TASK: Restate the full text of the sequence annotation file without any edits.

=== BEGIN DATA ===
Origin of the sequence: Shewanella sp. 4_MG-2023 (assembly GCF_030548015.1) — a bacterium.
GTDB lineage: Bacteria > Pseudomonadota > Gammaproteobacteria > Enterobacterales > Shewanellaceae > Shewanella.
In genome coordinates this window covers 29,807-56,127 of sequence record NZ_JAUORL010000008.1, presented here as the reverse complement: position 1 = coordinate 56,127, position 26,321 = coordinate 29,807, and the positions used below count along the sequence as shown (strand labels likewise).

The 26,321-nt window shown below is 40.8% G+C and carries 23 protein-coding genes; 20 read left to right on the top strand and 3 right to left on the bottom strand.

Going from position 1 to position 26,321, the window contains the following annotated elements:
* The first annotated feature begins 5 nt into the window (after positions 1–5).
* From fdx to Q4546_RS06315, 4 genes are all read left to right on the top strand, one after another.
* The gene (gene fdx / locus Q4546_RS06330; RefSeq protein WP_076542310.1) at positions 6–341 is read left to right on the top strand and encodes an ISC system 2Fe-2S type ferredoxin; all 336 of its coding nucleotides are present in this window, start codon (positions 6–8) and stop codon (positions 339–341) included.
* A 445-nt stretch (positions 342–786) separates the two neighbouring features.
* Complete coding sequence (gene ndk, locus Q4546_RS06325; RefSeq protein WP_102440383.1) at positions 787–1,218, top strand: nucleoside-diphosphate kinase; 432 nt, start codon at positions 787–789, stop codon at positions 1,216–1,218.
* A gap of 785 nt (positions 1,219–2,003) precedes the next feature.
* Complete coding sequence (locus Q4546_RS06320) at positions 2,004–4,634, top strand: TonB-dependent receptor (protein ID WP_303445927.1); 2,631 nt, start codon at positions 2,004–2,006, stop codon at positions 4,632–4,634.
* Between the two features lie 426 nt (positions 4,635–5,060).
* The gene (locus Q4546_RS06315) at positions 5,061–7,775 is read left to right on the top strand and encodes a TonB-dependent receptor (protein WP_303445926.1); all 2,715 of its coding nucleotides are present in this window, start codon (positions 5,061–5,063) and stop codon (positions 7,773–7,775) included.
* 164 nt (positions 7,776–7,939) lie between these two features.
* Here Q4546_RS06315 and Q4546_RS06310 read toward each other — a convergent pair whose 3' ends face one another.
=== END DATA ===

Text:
Origin of the sequence: Shewanella sp. 4_MG-2023 (assembly GCF_030548015.1) — a bacterium.
GTDB lineage: Bacteria > Pseudomonadota > Gammaproteobacteria > Enterobacterales > Shewanellaceae > Shewanella.
In genome coordinates this window covers 29,807-56,127 of sequence record NZ_JAUORL010000008.1, presented here as the reverse complement: position 1 = coordinate 56,127, position 26,321 = coordinate 29,807, and the positions used below count along the sequence as shown (strand labels likewise).

The 26,321-nt window shown below is 40.8% G+C and carries 23 protein-coding genes; 20 read left to right on the top strand and 3 right to left on the bottom strand.

Going from position 1 to position 26,321, the window contains the following annotated elements:
* The first annotated feature begins 5 nt into the window (after positions 1–5).
* From fdx to Q4546_RS06315, 4 genes are all read left to right on the top strand, one after another.
* The gene (gene fdx / locus Q4546_RS06330; RefSeq protein WP_076542310.1) at positions 6–341 is read left to right on the top strand and encodes an ISC system 2Fe-2S type ferredoxin; all 336 of its coding nucleotides are present in this window, start codon (positions 6–8) and stop codon (positions 339–341) included.
* A 445-nt stretch (positions 342–786) separates the two neighbouring features.
* Complete coding sequence (gene ndk, locus Q4546_RS06325; RefSeq protein WP_102440383.1) at positions 787–1,218, top strand: nucleoside-diphosphate kinase; 432 nt, start codon at positions 787–789, stop codon at positions 1,216–1,218.
* A gap of 785 nt (positions 1,219–2,003) precedes the next feature.
* Complete coding sequence (locus Q4546_RS06320) at positions 2,004–4,634, top strand: TonB-dependent receptor (protein ID WP_303445927.1); 2,631 nt, start codon at positions 2,004–2,006, stop codon at positions 4,632–4,634.
* Between the two features lie 426 nt (positions 4,635–5,060).
* The gene (locus Q4546_RS06315) at positions 5,061–7,775 is read left to right on the top strand and encodes a TonB-dependent receptor (protein WP_303445926.1); all 2,715 of its coding nucleotides are present in this window, start codon (positions 5,061–5,063) and stop codon (positions 7,773–7,775) included.
* 164 nt (positions 7,776–7,939) lie between these two features.
* Here Q4546_RS06315 and Q4546_RS06310 read toward each other — a convergent pair whose 3' ends face one another.